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I could identify the text, ds and bss segments in /proc/$PID/maps file (by guessing or with the help of access-specifiers of a particular segment). But heap and stack segments are given sequently. Is there a way to identify which segment belongs to stack and which belongs to heap?

----- How to identify the demarkation between heap and stack in this example ---------- 0a8a0000-0ab2e000 rw-p 0a8a0000 00:00 0 [heap]
< b648e000-b648f000 ---p b648e000 00:00 0
< b648f000-b6496000 rw-p b648f000 00:00 0
< b6496000-b6497000 ---p b6496000 00:00 0
< b6497000-b649e000 rw-p b6497000 00:00 0
< b649e000-b649f000 ---p b649e000 00:00 0
< b649f000-b64a6000 rw-p b649f000 00:00 0
< b64a6000-b64a7000 ---p b64a6000 00:00 0
< b64a7000-b64ae000 rw-p b64a7000 00:00 0
< b64ae000-b64af000 ---p b64ae000 00:00 0
< b64af000-b657a000 rw-p b64af000 00:00 0
< b657a000-b657b000 ---p b657a000 00:00 0
< b657b000-b65a5000 rw-p b657b000 00:00 0
< b65a5000-b65a6000 ---p b65a5000 00:00 0
< b65a6000-b67ca000 rw-p b65a6000 00:00 0
< b67ca000-b67cb000 ---p b67ca000 00:00 0
< b67cb000-b69ff000 rw-p b67cb000 00:00 0
< b69ff000-b6a00000 ---p b69ff000 00:00 0
< b6a00000-b6bff000 rw-p b6a00000 00:00 0
< b6bff000-b6c00000 ---p b6bff000 00:00 0
< b6c00000-b6dff000 rw-p b6c00000 00:00 0
< b6dff000-b6e00000 ---p b6dff000 00:00 0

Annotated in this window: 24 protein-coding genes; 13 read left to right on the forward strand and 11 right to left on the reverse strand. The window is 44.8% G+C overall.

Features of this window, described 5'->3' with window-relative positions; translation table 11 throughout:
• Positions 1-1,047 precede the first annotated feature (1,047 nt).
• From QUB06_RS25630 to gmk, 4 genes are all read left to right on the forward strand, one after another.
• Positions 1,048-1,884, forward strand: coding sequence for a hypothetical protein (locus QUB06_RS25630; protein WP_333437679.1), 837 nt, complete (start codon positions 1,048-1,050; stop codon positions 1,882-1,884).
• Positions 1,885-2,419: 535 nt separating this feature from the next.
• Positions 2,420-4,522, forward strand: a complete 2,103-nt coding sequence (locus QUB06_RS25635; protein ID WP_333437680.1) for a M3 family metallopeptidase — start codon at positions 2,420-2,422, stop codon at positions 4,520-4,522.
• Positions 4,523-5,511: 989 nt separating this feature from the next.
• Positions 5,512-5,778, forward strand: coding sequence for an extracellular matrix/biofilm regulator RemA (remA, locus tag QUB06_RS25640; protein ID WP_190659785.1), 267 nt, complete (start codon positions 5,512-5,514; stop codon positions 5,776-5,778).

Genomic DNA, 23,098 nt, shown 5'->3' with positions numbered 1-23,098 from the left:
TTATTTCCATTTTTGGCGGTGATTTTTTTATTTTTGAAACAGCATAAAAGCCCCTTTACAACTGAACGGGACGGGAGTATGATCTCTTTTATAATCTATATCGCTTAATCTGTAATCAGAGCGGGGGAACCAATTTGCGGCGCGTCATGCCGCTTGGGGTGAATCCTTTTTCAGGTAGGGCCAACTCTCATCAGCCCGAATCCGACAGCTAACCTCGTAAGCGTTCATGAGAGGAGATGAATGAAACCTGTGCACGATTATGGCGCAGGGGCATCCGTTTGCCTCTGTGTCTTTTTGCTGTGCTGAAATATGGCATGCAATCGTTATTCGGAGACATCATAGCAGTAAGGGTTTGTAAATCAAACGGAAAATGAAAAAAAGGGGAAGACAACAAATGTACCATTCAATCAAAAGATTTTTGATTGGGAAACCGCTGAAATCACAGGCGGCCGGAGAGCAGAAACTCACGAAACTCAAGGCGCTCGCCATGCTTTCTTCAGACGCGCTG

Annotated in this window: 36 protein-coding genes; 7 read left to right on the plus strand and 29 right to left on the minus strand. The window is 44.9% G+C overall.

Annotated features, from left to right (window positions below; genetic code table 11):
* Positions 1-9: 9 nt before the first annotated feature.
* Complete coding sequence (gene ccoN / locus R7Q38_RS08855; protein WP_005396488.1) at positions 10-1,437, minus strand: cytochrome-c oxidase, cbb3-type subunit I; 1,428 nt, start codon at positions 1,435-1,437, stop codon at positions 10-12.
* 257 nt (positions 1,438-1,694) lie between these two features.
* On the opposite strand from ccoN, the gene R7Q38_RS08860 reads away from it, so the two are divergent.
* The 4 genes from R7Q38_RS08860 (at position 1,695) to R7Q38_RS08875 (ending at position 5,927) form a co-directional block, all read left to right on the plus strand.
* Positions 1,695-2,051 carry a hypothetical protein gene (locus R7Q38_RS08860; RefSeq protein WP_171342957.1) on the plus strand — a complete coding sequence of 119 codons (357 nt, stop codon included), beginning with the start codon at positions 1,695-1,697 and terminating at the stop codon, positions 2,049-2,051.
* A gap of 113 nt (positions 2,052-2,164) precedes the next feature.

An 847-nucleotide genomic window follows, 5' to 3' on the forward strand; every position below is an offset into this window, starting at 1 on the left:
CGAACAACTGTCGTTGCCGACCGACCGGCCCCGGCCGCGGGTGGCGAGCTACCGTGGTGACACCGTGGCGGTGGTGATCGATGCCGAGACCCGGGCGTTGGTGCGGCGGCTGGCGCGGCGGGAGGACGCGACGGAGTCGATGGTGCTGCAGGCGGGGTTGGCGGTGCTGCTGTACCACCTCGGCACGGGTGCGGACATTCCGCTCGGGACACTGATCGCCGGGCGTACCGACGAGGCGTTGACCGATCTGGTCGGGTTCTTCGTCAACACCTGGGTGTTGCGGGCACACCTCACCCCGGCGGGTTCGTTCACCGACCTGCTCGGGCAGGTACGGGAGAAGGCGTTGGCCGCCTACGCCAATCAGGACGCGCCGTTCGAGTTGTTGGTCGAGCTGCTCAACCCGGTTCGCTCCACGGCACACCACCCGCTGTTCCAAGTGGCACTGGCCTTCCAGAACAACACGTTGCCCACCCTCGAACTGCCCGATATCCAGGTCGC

< b6e00000-b6fff000 rw-p b6e00000 00:00 0
< b6fff000-b7000000 ---p b6fff000 00:00 0
< b7000000-b70fd000 rw-p b7000000 00:00 0
< b70fd000-b70fe000 ---p b70fd000 00:00 0
< b70fe000-b72fd000 rw-p b70fe000 00:00 0
< b72fd000-b72fe000 ---p b72fd000 00:00 0
< b72fe000-b7548000 rw-p b72fe000 00:00 0
< b7548000-b7549000 ---p b7548000 00:00 0
< b7549000-b7f37000 rw-p b7549000 00:00 0
< b7f4b000-b7f4c000 ---p b7f4b000 00:00 0
< b7f4c000-b7f51000 rw-p b7f4c000 00:00 0
< bfbae000-bfbc3000 rw-p bffea000 00:00 0 [stack]

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  • The stack segment is the only marked [stack]. Every other writable segment is the heap, almost by definition. Otherwise, give us your precise definition of heap Oct 15, 2013 at 11:24
  • "Segment" is a term that was relevant 20 years ago. Any modern system is much more complex than the simplistic "code/data/heap/stack segment" description given by literature. In a threaded application you'll have as many stacks as threads, the heap doesn't have to be contiguous, you'll have tons of data mixed with code and read-only data and auxiliary data and PLT and GOT from shared libraries, memory mapped files, special code mappings maintained by the kernel, guard pages, etc.
    – Art
    Oct 15, 2013 at 11:48
  • 1
    possible duplicate of Understanding Linux /proc/id/maps
    – gavv
    Sep 28, 2015 at 13:13

1 Answer 1

6

The /proc/PID/maps file containing the currently mapped memory regions and their access permissions.

The format is:

address           perms offset  dev   inode      pathname

08048000-08049000 r-xp 00000000 03:00 8312       /opt/test
08049000-0804a000 rw-p 00001000 03:00 8312       /opt/test
0804a000-0806b000 rw-p 00000000 00:00 0          [heap]
a7cb1000-a7cb2000 ---p 00000000 00:00 0
a7cb2000-a7eb2000 rw-p 00000000 00:00 0
a7eb2000-a7eb3000 ---p 00000000 00:00 0
a7eb3000-a7ed5000 rw-p 00000000 00:00 0          [stack:1001]